How to determine if that ‘free audit’ solicitation email is legit
It can be tough to determine if a 'no obligation' audit email is legitimate. Thankfully, columnist Dianne Huff shows how you can identify scams -- and how to get basic website audit information for free.
One of my small business clients forwarded an email to me with the question, “Do I want this no-obligation audit?”
I stand behind the work I do, so I have no qualms if a client wants to use tools, or even reports, from other agencies to see how their websites stack up to the competition.
But in this case, as soon as I saw the email my response was, “AAAEEE! No, don’t do it!” Why? Because it was one of those spam/scam-type emails.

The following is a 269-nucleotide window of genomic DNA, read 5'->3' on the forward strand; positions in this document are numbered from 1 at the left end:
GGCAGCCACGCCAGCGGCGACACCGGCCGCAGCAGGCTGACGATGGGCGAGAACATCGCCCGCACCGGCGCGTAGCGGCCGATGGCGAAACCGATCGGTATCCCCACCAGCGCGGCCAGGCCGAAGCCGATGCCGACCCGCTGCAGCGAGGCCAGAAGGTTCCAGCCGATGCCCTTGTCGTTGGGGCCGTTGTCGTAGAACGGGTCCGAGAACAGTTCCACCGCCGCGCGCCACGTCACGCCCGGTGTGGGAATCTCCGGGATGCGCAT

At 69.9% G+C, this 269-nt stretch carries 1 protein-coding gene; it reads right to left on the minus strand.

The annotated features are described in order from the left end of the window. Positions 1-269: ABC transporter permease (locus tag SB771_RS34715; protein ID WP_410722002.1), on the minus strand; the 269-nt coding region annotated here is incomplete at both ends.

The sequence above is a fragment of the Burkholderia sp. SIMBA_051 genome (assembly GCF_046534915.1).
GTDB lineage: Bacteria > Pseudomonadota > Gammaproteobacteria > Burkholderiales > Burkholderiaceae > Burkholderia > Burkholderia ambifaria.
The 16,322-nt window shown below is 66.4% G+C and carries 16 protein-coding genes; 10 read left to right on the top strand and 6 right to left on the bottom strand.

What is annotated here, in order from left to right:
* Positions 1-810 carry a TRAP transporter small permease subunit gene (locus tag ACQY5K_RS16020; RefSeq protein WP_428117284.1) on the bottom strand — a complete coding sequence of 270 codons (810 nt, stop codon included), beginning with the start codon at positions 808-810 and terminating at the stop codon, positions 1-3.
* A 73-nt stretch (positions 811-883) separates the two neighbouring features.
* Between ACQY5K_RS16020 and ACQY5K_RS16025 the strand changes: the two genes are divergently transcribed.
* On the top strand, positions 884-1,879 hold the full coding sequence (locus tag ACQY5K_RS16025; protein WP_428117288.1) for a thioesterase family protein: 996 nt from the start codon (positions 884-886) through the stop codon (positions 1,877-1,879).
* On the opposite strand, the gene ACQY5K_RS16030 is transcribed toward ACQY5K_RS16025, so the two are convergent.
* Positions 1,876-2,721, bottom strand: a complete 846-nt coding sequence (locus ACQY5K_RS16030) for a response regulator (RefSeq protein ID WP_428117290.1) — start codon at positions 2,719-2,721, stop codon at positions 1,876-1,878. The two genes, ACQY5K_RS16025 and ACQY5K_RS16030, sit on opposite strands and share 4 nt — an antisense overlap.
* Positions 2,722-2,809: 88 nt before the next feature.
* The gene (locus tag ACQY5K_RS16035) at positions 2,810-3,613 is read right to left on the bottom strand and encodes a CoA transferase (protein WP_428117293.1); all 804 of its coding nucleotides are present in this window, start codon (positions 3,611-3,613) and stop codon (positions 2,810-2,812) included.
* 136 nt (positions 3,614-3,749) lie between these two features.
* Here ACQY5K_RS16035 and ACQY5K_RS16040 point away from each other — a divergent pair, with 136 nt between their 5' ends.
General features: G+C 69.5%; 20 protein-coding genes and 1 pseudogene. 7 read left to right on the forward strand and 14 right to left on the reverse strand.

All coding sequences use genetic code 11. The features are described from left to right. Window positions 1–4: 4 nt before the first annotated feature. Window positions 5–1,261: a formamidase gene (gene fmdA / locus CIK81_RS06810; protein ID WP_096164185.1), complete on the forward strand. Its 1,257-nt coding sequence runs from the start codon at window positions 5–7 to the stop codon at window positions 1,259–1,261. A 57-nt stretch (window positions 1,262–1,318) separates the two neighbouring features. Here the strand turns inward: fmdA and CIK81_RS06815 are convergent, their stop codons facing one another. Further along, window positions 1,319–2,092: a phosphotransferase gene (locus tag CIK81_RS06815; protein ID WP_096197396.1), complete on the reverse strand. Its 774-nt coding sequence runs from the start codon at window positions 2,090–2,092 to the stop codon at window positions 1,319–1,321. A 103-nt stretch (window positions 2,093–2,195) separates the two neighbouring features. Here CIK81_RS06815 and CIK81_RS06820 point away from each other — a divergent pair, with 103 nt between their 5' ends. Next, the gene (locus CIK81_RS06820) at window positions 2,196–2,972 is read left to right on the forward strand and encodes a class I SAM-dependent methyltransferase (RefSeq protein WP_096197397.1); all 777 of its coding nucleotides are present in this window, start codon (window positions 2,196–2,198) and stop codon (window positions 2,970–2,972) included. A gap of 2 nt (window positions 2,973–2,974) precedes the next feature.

I get these emails from clients on a regular basis, so I thought it would be good to break down how to quickly spot a scam email. In addition, I’ll show how you can easily locate the relevant audit report information for yourself using Search Console.
The scam: Free ‘no obligation’ audit
As you can see in Figure 1, the email appears to come from a real person: Alan Walker, Marketing Consultant; he’s letting my client know the company website is full of errors and that his large design team will fix all of them.
The email gives three easy clues for spotting the scam:
Clue #1: Gmail “from” address
This is a dead give away: Alan’s last name doesn’t match his Gmail address, which I’ve noted in Figure 1.
If Alan were indeed a “professional” marketing consultant, he would most likely have a domain name rather than a Gmail address.
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